The bass is punchier and more impactful when it needs to be, but not overbearing. The rumble of the motorcycles leading the motorcade, or impact of gunfire during the climatic shootout all have much more life and impact that really draw you in. Also notable is the ambiance of the track. During the motorcade scene, the crowd noise is encompassing and during the climactic shootout scenes, the chaos of the fleeing crowd and urgency of the security team’s actions are not just seen, but heard and felt in a way the previous release did not deliver. The score is also enhanced to increase the tension felt in several scenes throughout the movie. Most importantly with all of the other enhancements is that the dialog remains clean and clear throughout the presentation.

Audio Score: 4.5 / 5

Special Features and Packaging:

The special features available on the UHD/4K disc appear to be a direct port from the previous blu-ray release in the same content and quality. While die hard fans would hope for additional features, the past blu ray featurettes, commentary and interviews are still a great watch if you have help off on watching them or this is your first experience with the movie.

The packaging of this slipcover edition serves its purpose well, but is not a standout. The printing is clear on the slipcover and case art. It was a nice touch that there was the inclusion of artwork on the disc itself as well. That said, I am still a proponent of the inclusion of the standard blu-ray and so it was disappointing that this was a standalone disc. I imagine we’ll see more and more of this as the trend has been increasing, but for now, I will knock down a few ticks for this release due to its absence.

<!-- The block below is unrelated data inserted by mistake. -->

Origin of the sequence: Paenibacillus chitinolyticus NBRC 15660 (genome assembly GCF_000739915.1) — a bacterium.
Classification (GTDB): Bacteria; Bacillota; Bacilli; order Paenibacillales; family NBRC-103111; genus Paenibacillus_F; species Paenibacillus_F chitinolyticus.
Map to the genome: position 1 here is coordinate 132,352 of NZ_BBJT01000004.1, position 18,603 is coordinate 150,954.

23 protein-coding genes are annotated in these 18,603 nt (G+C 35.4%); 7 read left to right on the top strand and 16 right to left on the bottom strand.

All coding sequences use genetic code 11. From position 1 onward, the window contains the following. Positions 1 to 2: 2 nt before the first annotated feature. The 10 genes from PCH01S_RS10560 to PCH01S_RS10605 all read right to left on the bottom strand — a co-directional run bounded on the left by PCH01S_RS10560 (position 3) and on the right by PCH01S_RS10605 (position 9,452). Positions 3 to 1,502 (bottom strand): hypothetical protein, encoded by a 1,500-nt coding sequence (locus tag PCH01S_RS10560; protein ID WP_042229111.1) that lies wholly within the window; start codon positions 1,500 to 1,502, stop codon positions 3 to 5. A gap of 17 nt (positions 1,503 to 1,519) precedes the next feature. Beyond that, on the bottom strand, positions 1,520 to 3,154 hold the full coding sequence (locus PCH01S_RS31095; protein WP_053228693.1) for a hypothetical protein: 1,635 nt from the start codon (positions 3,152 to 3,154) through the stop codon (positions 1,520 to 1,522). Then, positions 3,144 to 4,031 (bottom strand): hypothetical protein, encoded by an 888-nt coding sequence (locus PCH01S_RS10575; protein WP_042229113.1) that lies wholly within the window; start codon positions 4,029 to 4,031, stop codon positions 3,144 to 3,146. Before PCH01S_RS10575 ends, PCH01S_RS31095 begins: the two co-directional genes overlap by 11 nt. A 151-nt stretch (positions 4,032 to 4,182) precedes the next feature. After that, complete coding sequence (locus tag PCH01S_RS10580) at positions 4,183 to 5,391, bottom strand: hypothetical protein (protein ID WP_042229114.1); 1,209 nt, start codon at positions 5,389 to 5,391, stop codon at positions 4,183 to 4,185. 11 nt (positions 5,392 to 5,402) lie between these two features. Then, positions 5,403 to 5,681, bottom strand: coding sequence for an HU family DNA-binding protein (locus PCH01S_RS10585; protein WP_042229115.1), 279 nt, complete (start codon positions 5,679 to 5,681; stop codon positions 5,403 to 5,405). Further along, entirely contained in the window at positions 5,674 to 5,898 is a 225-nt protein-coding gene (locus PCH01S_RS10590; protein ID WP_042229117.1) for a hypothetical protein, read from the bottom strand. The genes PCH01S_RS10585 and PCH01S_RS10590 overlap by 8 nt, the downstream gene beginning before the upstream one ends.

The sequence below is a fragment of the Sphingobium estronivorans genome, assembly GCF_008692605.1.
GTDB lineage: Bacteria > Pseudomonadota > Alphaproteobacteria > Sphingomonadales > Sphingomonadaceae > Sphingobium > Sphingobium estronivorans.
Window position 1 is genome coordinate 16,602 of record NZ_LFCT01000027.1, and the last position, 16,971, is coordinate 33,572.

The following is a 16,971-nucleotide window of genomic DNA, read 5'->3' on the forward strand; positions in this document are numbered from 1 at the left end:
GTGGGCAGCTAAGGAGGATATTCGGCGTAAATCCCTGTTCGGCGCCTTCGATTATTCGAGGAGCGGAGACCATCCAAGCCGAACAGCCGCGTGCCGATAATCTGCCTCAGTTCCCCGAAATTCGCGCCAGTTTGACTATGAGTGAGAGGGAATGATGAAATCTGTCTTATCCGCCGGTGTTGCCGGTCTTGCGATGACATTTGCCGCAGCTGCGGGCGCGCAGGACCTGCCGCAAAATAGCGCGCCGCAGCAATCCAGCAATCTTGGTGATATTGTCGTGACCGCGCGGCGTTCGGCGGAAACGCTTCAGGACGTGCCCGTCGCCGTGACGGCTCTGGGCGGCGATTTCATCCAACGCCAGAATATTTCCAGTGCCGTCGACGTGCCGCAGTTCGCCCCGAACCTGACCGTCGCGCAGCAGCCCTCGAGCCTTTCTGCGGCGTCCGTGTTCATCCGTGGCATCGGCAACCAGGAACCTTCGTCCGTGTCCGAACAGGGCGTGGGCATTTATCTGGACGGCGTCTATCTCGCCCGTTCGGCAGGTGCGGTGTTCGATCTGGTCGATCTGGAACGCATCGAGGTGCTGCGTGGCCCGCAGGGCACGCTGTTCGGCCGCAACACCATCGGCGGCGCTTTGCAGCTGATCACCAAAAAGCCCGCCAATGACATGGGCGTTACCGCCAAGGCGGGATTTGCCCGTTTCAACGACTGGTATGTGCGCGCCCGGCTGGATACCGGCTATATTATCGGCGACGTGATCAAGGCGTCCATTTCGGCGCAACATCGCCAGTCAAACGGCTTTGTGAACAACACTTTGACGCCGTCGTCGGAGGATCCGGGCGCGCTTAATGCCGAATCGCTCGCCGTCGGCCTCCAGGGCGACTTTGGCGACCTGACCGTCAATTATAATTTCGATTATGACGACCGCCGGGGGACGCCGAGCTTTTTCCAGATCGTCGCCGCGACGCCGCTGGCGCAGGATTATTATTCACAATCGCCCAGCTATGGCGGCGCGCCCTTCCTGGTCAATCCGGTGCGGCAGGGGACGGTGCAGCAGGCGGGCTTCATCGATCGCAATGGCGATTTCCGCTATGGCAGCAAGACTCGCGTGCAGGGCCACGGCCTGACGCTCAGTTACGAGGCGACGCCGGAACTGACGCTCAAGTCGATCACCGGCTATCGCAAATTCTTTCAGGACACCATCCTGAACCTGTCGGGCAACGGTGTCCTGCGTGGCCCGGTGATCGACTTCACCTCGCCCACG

Score: 3 / 5


Let’s get the upgrade question out of the way up front. If you own the standard blu-ray, should you upgrade it?

Buy/Upgrade Recommendation: YES!

Even though the past blu-ray release was very good for its release date (it was released in 2008, which was fairly early in the days of blu-ray), this is absolutely worth upgrading. The visual improvement, particularly the black levels and crispness of detail will impress even the most demanding of critics. The remastered Dolby Atmos track is reference quality for a movie of this genre and vintage, and a noticeable jump up from the previous TrueHD 5.1 track on the standard blu-ray disc. 

If you currently own the existing blu-ray copy, you may consider hanging on to it as well, especially if not all of your regular viewing locations are 4K/HDR enabled. But if that is not a consideration, I would not hesitate to recommend you sell that off and pick up this release.

If after checking out the review, you decide to pick it up, you can find it here*: Amazon

Summary and Overall Scores:

Sony has once again shown why they have a reputation for putting out fantastic UHD blu-ray releases. The video and audio quality of this release are shining examples of a properly executed remaster. 

Experience Score**: 4.5 / 5 

** Release score does not take into account the quality of the film itself, just the technical presentation, packaging and included features.